Modify Font

Can I modify the font software of Noto Sans in the way of taking away some parts of its characters, then adding other characters of another font software like Roboto as substitutes.
These characters to be replaced may be a few of letters and numbers of the font software.

What’s more, can I merge and embed the modified font software into my over-the-top TV software system and sell these TVs all over the world?

Hi Leto -

If Noto Sans and Roboto are both licensed under the OFL then you can modify or combine them in any way as long as you retain the license and copyright notices from both fonts in the new one you make. See the OFL-FAQ starting with question 3.1:

Question: 3.1 Can I change the fonts? Are there any limitations to what things I can and cannot change?

Answer: You are allowed to change anything, as long as such changes do not violate the terms of the license. In other words, you are not allowed to remove the copyright statement(s) from the font, but you could put additional information into it that covers your contribution. See the placeholders in the OFL header template for recommendations on where to add your own statements. (Remember that, when authors have reserved names via the RFN mechanism, you need to change the internal names of the font to your own font name when making your modified version even if it is just a small change.)

Question: 3.2 I have a font that needs a few extra glyphs - can I take them from an OFL licensed font and copy them into mine?

Answer: Yes, but if you distribute that font to others it must be under the OFL, and include the information mentioned in condition 2 of the license.

You can also include the fonts in software that you sell, but the fonts themselves have to be distributed under the OFL. See OFL-FAQ starting with question 1.21:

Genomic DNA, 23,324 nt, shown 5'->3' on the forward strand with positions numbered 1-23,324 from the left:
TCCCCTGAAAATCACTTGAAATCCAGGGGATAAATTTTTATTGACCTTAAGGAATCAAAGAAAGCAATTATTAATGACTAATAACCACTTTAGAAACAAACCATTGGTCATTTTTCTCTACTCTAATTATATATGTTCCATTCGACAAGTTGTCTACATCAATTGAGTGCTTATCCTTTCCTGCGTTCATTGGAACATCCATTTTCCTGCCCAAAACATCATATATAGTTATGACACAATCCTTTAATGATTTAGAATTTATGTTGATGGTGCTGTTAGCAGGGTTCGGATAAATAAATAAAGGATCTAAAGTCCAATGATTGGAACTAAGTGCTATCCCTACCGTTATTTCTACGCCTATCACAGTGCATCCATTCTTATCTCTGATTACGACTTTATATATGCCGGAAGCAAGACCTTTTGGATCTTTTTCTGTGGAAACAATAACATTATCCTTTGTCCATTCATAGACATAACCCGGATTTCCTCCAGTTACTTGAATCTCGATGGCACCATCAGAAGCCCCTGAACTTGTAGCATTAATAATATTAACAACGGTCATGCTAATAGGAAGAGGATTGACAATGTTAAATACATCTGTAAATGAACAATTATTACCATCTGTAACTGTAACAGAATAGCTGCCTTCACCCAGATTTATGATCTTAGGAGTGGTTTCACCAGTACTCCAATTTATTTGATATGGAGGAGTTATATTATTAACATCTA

Question: 1.21 What about including OFL fonts by default in my firmware or dedicated operating system?

Answer: Many such systems are restricted and turned into appliances so that users cannot study or modify them. Using open fonts to increase quality and language coverage is a great idea, but you need to be aware that if there is a way for users to extract fonts you cannot legally prevent them from doing that. The fonts themselves, including any changes you make to them, must be distributed under the OFL even if your firmware has a more restrictive license. If you do transform the fonts and change their formats when you include them in your firmware you must respect any names reserved by the font authors via the RFN mechanism and pick your own font name. Alternatively if you directly add a font under the OFL to the font folder of your firmware without modifying or optimizing it you are simply bundling the font like with any other software collection, and do not need to make any further changes.



According to GitHub - googlefonts/roboto: The Roboto family of fonts and most distributions I’ve seen of the Roboto font family, it is not released under OFL but rather the Apache 2.0 license.

Hi, bobh:
According to Apache 2.0 license you mentioned, can I modify the font software of Roboto in the way of taking away some parts of its characters, then add these characters to another font software like Note Sans which is released under OFL?
These characters to be taken away may be a few of letters and numbers of the font software of Roboto.

What’s more, can I merge and embed the new combined font software into my over-the-top TV software system and sell these TVs all over the world?


We cannot give you legal advice regarding Roboto and the Apache license, so we cannot say whether you can legally combine the fonts and sell them.

Any font that contains OFL-licensed portions must be distributed under the OFL. However it is possible to incorporate portions that are licensed under a different license as long as that license is not more restrictive than the OFL and allows sublicensing. For example, the MIT license is permissive enough and allows sublicensing. Apache seems to allow sublicensing, however we cannot say clearly that it does it in a way that is compatible with the OFL.

A better solution for you would be to use Roboto Flex as a source for your additional glyphs. It is OFL-licensed: